Is Google’s Better at Catching (and Ditching) Spam Gmail? Looks Like It
It looks like Google has figured out how to eliminate what we hate: spam email.
The company recently said that less than 0.1 percent of email in the average Gmail inbox is spam, while wanted mail in spam folders is under 0.05 percent.
“According to Google, it’s the result of using its artificial neural network to sift through billions of incoming emails to weed out unwanted messages and phishing attacks,” according to ZDNet.
Just consider this: Were Google not doing everything it could to weed out spam, Gmail would likely be an unusable mess.
“According to security firm Kaspersky, 59.2 percent of all email it filtered in the first quarter of 2015 was spam, with its senders jumping on newly-released domains, such as .work and .science, to sneak past spam filters and deliver advertisements or malware,” says ZDNet.
Reportedly, Google been using machine learning to improve its spam filter, relying on its 900 million users to flag up unwanted messages through the services “report spam” and “not spam” buttons.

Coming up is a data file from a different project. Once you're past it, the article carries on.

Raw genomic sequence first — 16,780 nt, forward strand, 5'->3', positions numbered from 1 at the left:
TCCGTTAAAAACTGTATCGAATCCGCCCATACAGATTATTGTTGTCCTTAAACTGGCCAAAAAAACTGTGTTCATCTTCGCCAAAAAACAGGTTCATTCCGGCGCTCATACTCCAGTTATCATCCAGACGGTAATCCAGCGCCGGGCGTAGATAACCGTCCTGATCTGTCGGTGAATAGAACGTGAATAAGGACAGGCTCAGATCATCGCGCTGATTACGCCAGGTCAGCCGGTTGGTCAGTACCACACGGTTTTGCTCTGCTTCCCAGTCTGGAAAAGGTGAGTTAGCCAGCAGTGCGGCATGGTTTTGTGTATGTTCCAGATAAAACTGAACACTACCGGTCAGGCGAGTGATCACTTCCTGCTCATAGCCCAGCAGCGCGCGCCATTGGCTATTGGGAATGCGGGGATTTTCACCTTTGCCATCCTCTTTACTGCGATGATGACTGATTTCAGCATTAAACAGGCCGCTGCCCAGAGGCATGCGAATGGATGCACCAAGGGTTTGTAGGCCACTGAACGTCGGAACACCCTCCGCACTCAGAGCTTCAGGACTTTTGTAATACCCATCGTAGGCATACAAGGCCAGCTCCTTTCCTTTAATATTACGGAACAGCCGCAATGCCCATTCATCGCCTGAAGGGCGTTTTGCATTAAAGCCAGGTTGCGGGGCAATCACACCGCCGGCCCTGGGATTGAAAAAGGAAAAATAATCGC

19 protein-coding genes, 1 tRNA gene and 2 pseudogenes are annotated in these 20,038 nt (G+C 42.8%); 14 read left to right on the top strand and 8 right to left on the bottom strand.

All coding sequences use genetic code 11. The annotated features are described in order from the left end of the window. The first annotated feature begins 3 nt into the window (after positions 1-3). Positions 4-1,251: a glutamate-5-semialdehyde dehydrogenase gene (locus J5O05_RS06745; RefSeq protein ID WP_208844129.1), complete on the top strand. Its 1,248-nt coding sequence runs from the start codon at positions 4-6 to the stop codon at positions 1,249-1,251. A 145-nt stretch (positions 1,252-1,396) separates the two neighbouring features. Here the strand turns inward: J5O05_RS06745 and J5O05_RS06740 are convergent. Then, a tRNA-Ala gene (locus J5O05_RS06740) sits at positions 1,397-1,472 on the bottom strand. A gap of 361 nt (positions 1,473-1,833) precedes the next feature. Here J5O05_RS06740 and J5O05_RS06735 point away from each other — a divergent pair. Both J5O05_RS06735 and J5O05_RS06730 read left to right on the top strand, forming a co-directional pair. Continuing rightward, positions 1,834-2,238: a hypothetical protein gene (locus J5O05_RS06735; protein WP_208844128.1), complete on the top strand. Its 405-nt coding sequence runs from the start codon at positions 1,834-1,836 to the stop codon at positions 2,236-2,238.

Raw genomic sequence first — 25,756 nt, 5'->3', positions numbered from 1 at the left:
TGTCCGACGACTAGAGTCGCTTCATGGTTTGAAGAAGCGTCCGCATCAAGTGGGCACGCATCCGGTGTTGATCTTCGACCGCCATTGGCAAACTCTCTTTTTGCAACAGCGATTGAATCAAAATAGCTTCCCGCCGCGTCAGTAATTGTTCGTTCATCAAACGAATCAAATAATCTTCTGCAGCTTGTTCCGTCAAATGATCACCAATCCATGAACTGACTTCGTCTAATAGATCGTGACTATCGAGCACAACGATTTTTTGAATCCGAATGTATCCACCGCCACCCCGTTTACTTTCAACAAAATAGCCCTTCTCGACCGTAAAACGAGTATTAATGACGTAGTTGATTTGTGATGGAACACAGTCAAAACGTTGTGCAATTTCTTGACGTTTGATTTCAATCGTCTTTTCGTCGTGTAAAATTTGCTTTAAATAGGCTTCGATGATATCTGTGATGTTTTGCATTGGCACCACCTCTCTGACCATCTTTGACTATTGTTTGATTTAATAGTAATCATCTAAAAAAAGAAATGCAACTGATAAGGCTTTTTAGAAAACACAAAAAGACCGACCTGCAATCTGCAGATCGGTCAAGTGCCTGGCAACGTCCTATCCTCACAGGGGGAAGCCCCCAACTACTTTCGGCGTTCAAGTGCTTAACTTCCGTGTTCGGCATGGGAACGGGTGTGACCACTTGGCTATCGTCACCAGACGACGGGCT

“However, as it noted in a blog post today, users still occasionally have to click the “not spam” button, which essentially meant that they had to wade through their spam folder to find an email that was wanted, but flagged as spam — for example, a monthly statement alert from the bank,” noted ZDNet.
Google is said to be releasing a new system called Gmail Postmaster Tools. This will allow those companies that send email in bulk to analyze data on delivery errors, spam reports, and reputation.